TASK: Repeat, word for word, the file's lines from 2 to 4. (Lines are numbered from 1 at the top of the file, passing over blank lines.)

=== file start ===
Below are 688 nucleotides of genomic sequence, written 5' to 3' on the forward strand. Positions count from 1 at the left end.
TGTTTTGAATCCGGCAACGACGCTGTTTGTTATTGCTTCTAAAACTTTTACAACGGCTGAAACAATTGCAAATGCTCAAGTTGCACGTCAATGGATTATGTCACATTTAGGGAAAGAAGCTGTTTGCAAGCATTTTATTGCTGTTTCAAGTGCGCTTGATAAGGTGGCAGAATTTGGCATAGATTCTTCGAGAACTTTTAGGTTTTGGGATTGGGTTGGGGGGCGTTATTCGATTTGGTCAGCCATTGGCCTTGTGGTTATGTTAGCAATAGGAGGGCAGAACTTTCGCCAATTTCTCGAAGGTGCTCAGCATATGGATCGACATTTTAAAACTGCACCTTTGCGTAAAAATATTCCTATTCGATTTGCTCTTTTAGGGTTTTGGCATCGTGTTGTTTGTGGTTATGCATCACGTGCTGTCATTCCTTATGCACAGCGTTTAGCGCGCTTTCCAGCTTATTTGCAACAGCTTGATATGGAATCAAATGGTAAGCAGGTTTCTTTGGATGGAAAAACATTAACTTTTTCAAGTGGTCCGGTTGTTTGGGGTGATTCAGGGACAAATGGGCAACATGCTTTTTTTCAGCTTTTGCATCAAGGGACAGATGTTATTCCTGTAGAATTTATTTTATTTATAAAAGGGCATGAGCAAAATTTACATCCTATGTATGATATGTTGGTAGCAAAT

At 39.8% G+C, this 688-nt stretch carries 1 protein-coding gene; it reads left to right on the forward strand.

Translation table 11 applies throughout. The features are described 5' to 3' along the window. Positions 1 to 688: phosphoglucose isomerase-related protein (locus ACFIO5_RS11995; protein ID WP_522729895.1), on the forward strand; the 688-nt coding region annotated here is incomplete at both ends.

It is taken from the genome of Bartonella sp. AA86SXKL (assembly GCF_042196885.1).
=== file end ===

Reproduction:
TGTTTTGAATCCGGCAACGACGCTGTTTGTTATTGCTTCTAAAACTTTTACAACGGCTGAAACAATTGCAAATGCTCAAGTTGCACGTCAATGGATTATGTCACATTTAGGGAAAGAAGCTGTTTGCAAGCATTTTATTGCTGTTTCAAGTGCGCTTGATAAGGTGGCAGAATTTGGCATAGATTCTTCGAGAACTTTTAGGTTTTGGGATTGGGTTGGGGGGCGTTATTCGATTTGGTCAGCCATTGGCCTTGTGGTTATGTTAGCAATAGGAGGGCAGAACTTTCGCCAATTTCTCGAAGGTGCTCAGCATATGGATCGACATTTTAAAACTGCACCTTTGCGTAAAAATATTCCTATTCGATTTGCTCTTTTAGGGTTTTGGCATCGTGTTGTTTGTGGTTATGCATCACGTGCTGTCATTCCTTATGCACAGCGTTTAGCGCGCTTTCCAGCTTATTTGCAACAGCTTGATATGGAATCAAATGGTAAGCAGGTTTCTTTGGATGGAAAAACATTAACTTTTTCAAGTGGTCCGGTTGTTTGGGGTGATTCAGGGACAAATGGGCAACATGCTTTTTTTCAGCTTTTGCATCAAGGGACAGATGTTATTCCTGTAGAATTTATTTTATTTATAAAAGGGCATGAGCAAAATTTACATCCTATGTATGATATGTTGGTAGCAAAT

At 39.8% G+C, this 688-nt stretch carries 1 protein-coding gene; it reads left to right on the forward strand.

Translation table 11 applies throughout. The features are described 5' to 3' along the window. Positions 1 to 688: phosphoglucose isomerase-related protein (locus ACFIO5_RS11995; protein ID WP_522729895.1), on the forward strand; the 688-nt coding region annotated here is incomplete at both ends.